But Yanukovich, back in power after being defeated by the president after pro-Western "Orange Revolution" protests, said the president had no grounds to dissolve the assembly in order to hold a new parliamentary poll.
Politics in Ukraine, in a stalemate since the president reluctantly appointed Yanukovich prime minister last August, has suddenly become highly charged by the defection to cabinet ranks last week of one his most prominent "orange" supporters.
The president said parliament had "usurped power and betrayed the constitutional order". He singled out the prime minister's suggestion that his coalition could soon marshal 300 of 450 votes in parliament, enough for further constitutional change.
"If some political forces say out loud that they can get 300 votes in a parliamentary coalition, let us then make a political decision, please," he told a news conference in eastern Ukraine.
"Let's hold a parliamentary election so you can appeal to the country. If they indeed love and trust you and give you those 300 votes, then you can speak about such a majority in Ukraine's parliament."
In a statement issued earlier in the day, the president said parliament in the past year had done nothing in the interest of Ukrainians and "again produced empty promises and declarations".
Yushchenko was making his second attack in two days on institutions underpinning the prime minister. On Wednesday, he described the government as illegitimate.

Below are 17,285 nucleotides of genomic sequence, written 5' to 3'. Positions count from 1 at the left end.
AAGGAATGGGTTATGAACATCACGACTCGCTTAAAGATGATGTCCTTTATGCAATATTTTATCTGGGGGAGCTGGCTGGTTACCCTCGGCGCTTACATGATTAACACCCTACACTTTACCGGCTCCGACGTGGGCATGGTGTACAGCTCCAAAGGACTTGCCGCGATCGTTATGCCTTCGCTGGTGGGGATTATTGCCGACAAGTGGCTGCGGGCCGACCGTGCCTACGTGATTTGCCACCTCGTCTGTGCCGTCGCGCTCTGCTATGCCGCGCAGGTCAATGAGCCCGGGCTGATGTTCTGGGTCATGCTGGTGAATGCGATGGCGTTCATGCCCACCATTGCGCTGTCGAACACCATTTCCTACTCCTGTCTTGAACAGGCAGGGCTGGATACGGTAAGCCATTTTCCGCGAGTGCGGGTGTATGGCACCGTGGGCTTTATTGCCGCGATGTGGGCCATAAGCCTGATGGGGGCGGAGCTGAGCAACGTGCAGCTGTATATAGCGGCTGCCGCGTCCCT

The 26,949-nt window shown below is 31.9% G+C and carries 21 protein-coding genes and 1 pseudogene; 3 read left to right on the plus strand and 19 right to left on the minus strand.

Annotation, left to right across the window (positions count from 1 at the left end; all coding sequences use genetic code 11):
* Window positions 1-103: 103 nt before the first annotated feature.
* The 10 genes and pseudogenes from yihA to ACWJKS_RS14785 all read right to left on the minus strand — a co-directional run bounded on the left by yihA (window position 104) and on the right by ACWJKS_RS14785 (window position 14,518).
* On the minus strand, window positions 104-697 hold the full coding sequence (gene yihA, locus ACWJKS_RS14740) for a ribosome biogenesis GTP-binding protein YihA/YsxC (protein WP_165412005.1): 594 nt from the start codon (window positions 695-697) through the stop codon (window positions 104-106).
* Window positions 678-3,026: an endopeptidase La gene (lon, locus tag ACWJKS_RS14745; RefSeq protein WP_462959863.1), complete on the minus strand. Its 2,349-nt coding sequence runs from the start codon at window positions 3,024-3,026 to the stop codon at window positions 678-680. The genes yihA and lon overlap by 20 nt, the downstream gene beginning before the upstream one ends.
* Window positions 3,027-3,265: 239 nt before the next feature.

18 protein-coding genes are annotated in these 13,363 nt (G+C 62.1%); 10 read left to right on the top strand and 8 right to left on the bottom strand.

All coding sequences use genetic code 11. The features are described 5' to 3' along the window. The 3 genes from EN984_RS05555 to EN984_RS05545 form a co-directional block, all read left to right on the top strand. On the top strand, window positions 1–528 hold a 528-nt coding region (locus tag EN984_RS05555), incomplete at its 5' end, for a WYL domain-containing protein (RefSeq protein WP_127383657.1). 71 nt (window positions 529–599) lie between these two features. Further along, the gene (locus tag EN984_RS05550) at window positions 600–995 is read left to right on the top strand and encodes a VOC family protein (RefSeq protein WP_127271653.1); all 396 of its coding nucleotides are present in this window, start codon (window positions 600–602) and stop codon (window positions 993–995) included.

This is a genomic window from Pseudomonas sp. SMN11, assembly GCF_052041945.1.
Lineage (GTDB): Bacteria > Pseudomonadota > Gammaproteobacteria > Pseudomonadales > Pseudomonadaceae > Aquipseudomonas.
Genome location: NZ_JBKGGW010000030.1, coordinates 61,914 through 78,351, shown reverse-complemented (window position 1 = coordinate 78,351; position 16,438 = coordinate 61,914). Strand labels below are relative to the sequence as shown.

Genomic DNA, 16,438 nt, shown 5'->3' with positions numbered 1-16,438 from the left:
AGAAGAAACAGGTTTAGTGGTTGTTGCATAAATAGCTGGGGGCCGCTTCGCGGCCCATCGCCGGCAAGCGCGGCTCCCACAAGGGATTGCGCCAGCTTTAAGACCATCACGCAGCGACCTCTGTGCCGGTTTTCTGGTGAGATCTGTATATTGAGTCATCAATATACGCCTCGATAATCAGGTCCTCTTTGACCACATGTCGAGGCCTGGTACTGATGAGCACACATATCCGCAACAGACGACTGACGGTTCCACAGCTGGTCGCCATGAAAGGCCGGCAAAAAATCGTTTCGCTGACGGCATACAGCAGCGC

Yanukovich, friendlier to Moscow than the president, ruled out any dissolution of parliament.
"First of all, I don't believe the president will do this," he told reporters. "Secondly, I believe he cannot do so as the constitutional court will never agree this is within the framework of the constitution."
The prime minister's backers are to rally in Kiev on Friday.
The opposition, led by former prime minister Yulia Tymoshenko, the president's revolution-era ally sacked after eight months in office, have long called for a new election. Its supporters are to hold a demonstration of their own on Saturday.
The president appointed Yanukovich prime minister last year after his own allies scored badly in a parliamentary election and were unable to form a government.
Yanukovich initially promised to leave the president's policies intact, including long-term membership of Nato and the European Union, but the two have sniped endlessly over powers.
The president's powers, reduced by constitutional change approved at the height of the 2004 mass protests, were further curbed by legislation approved by parliament late last year. The prime minister can now count on about 250 seats in parliament.
Source: Independent Online